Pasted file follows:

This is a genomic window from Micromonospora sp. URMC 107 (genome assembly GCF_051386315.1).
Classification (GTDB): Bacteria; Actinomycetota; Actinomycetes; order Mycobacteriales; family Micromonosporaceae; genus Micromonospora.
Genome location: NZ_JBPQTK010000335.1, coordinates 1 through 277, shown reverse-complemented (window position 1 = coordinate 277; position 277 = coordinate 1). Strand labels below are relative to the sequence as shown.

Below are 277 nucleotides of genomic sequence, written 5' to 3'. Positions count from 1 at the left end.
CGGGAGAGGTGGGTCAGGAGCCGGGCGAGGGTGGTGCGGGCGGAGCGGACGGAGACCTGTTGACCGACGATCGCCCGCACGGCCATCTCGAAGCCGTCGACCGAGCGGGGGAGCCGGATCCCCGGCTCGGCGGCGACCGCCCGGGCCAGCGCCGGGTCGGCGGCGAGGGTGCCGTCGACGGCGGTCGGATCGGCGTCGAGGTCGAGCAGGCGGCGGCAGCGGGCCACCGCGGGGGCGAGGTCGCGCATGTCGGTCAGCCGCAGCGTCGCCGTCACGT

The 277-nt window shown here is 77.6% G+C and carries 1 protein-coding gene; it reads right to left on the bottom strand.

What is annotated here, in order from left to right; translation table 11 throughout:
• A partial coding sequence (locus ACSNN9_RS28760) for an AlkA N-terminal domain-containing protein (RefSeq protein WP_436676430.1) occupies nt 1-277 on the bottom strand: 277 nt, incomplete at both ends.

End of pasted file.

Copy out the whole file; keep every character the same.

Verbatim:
This is a genomic window from Micromonospora sp. URMC 107 (genome assembly GCF_051386315.1).
Classification (GTDB): Bacteria; Actinomycetota; Actinomycetes; order Mycobacteriales; family Micromonosporaceae; genus Micromonospora.
Genome location: NZ_JBPQTK010000335.1, coordinates 1 through 277, shown reverse-complemented (window position 1 = coordinate 277; position 277 = coordinate 1). Strand labels below are relative to the sequence as shown.

Below are 277 nucleotides of genomic sequence, written 5' to 3'. Positions count from 1 at the left end.
CGGGAGAGGTGGGTCAGGAGCCGGGCGAGGGTGGTGCGGGCGGAGCGGACGGAGACCTGTTGACCGACGATCGCCCGCACGGCCATCTCGAAGCCGTCGACCGAGCGGGGGAGCCGGATCCCCGGCTCGGCGGCGACCGCCCGGGCCAGCGCCGGGTCGGCGGCGAGGGTGCCGTCGACGGCGGTCGGATCGGCGTCGAGGTCGAGCAGGCGGCGGCAGCGGGCCACCGCGGGGGCGAGGTCGCGCATGTCGGTCAGCCGCAGCGTCGCCGTCACGT

The 277-nt window shown here is 77.6% G+C and carries 1 protein-coding gene; it reads right to left on the bottom strand.

What is annotated here, in order from left to right; translation table 11 throughout:
• A partial coding sequence (locus ACSNN9_RS28760) for an AlkA N-terminal domain-containing protein (RefSeq protein WP_436676430.1) occupies nt 1-277 on the bottom strand: 277 nt, incomplete at both ends.